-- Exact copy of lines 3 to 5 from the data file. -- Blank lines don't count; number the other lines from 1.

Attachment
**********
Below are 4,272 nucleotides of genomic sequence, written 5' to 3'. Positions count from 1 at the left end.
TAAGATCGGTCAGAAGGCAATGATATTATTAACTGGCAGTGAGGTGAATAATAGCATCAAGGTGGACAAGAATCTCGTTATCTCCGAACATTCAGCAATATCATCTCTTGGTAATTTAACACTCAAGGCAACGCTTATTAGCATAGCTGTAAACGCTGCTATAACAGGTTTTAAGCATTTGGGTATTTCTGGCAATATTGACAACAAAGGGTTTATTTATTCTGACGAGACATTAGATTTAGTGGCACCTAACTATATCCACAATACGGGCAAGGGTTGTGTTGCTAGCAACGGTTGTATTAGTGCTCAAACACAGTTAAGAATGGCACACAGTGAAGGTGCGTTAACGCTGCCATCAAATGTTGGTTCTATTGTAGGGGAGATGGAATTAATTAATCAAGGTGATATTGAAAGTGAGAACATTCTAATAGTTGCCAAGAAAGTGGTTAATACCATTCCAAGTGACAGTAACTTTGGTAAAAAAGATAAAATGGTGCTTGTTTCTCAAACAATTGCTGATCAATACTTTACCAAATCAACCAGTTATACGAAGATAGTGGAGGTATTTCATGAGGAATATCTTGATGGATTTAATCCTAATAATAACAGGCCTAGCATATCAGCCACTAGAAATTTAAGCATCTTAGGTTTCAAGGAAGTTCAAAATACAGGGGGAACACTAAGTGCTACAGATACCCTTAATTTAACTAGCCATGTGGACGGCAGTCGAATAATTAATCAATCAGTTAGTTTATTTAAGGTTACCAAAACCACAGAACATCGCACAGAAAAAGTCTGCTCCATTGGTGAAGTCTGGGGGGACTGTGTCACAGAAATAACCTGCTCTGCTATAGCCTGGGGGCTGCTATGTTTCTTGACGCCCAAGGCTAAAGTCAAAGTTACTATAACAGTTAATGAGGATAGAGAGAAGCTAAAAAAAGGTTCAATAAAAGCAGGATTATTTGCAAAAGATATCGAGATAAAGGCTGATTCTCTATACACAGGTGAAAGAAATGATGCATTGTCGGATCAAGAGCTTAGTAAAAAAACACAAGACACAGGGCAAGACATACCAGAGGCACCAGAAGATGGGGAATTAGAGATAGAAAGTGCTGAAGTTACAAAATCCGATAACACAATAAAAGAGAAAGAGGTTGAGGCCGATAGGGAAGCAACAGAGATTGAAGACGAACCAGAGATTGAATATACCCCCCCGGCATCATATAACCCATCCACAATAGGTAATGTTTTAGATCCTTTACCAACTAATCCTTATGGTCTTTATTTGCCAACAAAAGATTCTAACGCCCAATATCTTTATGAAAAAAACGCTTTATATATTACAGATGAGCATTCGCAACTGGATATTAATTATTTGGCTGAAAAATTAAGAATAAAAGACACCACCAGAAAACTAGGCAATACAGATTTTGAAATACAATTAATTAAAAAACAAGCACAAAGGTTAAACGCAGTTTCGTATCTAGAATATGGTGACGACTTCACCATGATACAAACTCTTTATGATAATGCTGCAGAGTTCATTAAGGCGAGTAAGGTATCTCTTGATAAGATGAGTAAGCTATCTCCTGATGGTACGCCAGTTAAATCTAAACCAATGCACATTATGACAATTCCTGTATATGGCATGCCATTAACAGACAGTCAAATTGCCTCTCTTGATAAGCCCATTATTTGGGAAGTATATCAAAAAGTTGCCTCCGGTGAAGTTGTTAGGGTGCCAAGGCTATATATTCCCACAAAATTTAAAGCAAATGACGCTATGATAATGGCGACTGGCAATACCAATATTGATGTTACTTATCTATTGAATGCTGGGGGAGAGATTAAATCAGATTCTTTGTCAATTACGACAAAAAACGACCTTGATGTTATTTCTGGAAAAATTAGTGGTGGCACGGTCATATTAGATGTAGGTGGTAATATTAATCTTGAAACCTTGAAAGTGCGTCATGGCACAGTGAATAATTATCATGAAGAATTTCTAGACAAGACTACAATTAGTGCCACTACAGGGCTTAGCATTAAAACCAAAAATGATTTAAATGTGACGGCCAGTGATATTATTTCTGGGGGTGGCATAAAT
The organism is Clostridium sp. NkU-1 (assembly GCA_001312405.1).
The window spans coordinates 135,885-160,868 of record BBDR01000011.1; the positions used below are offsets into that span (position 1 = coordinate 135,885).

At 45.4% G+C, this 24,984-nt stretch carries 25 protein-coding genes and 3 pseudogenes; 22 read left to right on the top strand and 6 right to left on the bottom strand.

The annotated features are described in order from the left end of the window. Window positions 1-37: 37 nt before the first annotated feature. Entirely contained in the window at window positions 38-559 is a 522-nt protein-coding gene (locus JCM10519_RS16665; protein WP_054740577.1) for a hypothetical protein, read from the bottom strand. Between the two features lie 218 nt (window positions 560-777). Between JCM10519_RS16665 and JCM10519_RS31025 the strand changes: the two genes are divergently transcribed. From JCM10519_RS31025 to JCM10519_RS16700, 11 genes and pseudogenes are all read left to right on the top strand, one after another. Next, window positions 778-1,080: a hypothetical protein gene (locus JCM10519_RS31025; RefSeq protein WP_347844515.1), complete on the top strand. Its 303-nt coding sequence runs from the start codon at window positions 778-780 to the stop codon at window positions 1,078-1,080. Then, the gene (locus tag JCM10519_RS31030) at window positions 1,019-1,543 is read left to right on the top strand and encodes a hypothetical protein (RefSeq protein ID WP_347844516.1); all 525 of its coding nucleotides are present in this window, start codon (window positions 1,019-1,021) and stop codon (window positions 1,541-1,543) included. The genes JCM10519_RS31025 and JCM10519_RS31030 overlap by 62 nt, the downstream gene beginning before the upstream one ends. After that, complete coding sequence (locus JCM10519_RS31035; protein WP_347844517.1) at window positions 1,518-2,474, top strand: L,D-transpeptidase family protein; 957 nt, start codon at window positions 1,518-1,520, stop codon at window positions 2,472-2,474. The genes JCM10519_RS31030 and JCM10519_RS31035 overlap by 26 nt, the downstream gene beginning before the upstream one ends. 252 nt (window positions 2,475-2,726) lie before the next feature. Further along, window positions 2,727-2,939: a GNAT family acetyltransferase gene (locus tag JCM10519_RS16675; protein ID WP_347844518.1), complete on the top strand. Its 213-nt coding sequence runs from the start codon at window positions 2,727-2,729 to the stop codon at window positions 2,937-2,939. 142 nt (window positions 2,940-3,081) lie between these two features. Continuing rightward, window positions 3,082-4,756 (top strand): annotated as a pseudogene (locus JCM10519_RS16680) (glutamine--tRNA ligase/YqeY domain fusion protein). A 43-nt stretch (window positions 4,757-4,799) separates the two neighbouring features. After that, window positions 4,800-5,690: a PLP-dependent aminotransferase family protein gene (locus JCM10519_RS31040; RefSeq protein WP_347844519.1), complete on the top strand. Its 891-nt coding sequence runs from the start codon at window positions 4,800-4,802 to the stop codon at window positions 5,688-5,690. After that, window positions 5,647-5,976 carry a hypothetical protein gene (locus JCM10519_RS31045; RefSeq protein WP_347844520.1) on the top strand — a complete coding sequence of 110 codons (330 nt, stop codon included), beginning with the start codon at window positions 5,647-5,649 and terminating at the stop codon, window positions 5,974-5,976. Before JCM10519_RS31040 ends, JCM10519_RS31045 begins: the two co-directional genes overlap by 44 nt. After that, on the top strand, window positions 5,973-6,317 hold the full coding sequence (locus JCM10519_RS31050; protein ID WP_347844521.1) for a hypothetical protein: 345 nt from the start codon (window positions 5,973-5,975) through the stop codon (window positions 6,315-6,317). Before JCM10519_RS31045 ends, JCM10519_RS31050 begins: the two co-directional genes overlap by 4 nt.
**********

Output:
The organism is Clostridium sp. NkU-1 (assembly GCA_001312405.1).
The window spans coordinates 135,885-160,868 of record BBDR01000011.1; the positions used below are offsets into that span (position 1 = coordinate 135,885).

At 45.4% G+C, this 24,984-nt stretch carries 25 protein-coding genes and 3 pseudogenes; 22 read left to right on the top strand and 6 right to left on the bottom strand.